New Scanning Microscopes that Traverse Atomic Landscapes
'Jane E. Frommer
Jane E. Frommer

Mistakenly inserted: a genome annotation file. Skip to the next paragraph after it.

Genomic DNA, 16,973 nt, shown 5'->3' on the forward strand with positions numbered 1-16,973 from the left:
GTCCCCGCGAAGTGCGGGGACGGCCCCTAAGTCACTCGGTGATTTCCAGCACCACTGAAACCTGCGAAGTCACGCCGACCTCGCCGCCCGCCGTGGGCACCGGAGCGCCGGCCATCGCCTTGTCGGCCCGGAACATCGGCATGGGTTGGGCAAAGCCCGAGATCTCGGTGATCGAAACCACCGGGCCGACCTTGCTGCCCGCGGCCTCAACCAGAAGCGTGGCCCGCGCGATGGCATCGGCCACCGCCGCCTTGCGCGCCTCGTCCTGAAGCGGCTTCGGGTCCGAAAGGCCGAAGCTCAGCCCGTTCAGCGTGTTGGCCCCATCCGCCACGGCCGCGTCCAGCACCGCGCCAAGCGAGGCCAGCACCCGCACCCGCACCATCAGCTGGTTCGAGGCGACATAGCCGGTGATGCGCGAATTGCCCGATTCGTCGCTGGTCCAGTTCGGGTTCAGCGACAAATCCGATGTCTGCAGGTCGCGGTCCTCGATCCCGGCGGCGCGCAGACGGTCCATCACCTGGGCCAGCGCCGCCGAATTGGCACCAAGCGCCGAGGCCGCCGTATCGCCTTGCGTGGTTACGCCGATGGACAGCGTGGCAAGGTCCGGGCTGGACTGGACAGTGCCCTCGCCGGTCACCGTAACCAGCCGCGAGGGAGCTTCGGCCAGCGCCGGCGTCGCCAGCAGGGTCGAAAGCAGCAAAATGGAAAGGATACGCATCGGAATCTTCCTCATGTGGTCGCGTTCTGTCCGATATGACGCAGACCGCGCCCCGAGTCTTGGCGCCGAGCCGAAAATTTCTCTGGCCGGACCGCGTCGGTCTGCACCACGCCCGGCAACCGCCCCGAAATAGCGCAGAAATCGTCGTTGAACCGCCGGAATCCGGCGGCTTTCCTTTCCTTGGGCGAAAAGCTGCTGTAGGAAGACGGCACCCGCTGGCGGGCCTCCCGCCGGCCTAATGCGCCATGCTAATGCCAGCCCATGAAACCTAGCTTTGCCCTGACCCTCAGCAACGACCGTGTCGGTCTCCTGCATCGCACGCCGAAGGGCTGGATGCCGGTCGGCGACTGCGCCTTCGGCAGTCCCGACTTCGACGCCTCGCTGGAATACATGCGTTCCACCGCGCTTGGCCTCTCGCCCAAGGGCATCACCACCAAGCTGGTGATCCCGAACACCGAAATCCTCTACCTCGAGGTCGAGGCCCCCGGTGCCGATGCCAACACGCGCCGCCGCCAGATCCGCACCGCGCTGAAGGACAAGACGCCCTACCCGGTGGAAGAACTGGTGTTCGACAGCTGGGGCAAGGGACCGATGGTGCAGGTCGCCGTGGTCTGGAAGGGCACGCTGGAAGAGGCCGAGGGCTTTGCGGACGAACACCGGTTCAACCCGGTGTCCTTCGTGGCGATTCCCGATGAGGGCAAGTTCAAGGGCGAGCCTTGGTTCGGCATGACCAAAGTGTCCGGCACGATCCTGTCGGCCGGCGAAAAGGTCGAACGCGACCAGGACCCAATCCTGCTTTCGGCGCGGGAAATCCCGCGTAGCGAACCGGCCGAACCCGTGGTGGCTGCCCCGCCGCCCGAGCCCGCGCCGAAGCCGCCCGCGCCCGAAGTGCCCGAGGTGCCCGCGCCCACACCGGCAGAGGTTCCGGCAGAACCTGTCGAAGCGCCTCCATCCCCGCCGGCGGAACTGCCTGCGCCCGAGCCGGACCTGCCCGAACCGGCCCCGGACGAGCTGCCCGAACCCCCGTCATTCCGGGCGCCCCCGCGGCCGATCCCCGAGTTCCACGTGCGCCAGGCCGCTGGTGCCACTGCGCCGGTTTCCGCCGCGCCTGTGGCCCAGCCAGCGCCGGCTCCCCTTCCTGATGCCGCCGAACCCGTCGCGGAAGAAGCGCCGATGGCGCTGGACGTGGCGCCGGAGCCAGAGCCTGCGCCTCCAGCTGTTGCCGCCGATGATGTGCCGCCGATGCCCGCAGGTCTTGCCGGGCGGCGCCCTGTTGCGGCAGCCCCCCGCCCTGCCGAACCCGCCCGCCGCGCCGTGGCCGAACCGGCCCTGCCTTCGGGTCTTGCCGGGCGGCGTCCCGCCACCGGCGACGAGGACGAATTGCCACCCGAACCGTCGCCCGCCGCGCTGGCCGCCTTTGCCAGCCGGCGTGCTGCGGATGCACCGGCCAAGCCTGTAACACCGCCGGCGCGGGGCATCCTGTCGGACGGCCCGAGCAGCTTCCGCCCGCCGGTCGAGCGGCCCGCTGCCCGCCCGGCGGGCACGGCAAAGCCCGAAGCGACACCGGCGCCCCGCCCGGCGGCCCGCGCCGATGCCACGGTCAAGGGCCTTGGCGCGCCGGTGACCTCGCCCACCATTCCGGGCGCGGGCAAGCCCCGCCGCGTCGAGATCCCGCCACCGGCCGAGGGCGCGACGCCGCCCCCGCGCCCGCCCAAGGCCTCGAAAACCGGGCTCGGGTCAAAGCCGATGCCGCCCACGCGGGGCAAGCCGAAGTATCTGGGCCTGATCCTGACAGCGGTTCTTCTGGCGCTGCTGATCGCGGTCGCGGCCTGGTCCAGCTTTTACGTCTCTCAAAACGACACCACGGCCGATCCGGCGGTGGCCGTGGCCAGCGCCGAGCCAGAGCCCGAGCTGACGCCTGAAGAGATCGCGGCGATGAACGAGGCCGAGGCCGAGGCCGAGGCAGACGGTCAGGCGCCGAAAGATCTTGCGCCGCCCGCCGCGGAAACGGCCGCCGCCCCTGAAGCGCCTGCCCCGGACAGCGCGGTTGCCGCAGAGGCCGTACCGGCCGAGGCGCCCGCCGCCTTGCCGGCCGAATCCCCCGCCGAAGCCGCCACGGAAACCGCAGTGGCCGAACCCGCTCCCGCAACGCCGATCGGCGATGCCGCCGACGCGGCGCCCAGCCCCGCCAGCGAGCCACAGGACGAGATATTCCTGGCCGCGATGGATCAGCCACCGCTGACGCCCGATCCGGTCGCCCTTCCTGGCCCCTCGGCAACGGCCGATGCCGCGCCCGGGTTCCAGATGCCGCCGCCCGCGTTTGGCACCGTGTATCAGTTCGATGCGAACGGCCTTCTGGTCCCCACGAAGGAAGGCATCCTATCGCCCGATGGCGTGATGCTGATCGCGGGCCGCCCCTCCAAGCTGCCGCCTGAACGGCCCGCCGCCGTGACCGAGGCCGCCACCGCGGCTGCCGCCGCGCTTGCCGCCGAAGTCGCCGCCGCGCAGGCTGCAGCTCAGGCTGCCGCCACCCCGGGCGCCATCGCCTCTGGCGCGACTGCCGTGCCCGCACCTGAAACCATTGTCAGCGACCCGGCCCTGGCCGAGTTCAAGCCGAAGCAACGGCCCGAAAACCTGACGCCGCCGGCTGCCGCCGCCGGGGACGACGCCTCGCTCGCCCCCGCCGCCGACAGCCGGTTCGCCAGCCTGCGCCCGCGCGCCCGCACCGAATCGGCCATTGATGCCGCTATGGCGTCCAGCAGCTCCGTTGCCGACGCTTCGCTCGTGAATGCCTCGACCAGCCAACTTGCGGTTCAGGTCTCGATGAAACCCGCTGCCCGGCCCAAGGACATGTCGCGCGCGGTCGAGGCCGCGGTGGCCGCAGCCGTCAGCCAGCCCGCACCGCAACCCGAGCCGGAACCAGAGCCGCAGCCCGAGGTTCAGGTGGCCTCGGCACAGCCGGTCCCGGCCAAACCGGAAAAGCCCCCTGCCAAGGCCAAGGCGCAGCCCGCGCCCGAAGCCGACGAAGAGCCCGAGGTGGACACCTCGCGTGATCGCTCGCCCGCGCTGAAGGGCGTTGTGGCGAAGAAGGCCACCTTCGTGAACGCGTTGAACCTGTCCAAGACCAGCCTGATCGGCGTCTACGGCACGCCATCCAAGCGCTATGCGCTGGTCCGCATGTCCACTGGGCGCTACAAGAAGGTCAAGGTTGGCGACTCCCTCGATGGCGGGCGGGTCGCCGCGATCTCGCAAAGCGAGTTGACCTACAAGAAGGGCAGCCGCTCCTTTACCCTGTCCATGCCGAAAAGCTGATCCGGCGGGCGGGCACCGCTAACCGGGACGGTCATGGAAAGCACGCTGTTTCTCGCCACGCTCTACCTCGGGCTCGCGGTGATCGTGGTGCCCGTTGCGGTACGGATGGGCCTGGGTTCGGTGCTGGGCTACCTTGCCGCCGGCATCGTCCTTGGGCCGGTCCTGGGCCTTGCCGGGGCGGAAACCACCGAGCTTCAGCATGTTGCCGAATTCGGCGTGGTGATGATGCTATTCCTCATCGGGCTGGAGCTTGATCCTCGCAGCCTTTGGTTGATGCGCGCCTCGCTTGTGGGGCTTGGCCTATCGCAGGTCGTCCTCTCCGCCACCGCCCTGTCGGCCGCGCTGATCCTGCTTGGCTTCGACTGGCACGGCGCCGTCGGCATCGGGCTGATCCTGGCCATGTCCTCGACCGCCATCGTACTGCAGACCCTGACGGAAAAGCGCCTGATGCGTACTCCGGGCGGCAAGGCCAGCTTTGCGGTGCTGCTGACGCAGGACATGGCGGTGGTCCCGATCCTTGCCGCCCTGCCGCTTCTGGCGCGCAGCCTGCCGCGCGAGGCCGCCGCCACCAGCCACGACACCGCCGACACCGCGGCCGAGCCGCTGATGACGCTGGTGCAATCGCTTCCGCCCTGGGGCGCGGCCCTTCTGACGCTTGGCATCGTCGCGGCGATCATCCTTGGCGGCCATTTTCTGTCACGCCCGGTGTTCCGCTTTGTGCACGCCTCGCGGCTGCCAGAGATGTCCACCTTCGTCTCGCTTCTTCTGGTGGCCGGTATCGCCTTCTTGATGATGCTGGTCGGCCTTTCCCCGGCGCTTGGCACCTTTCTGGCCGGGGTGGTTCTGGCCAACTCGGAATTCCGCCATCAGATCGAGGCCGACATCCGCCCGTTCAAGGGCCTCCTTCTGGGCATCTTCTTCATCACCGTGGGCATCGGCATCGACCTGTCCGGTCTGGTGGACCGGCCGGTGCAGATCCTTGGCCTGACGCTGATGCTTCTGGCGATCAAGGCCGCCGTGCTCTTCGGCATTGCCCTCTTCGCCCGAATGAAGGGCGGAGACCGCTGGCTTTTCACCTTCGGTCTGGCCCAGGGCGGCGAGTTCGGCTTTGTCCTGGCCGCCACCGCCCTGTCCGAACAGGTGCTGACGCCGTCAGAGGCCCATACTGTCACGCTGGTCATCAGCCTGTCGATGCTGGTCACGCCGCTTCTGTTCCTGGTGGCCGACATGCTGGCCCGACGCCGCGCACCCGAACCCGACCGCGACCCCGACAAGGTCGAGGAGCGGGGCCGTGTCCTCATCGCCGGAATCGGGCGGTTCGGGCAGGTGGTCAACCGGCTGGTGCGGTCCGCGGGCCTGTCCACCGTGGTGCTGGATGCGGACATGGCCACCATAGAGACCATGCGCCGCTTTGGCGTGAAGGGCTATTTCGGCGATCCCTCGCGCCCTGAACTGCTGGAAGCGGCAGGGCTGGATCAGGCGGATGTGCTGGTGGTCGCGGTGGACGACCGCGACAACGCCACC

The landscape spreads before you as rolling hills, punctuated by occasional pits and holes, and leads westerly to a precipitous cliff. Whereas this scene resides in many a photo journal from summer holidays, it is appearing also in laboratories in images from scanning microscopes. The imaged hills are really atomic steps and terraces, while the pits are random atomic vacancies and the cliff is a screw dislocation. What allows us to draw this analogy between the large and small scales of nature? In part, it is the modern techniques of graphics visualization of data; in larger part, however, it is the stunning resolution of atomic and molecular features that this class of microscopes is able to produce. The ability to directly access the physics and chemistry of surfaces with the scanning tunneling and atomic force microscopes (STM and AFM) raises new questions, e.g., to what extent can the imaged surface be willfully manipulated?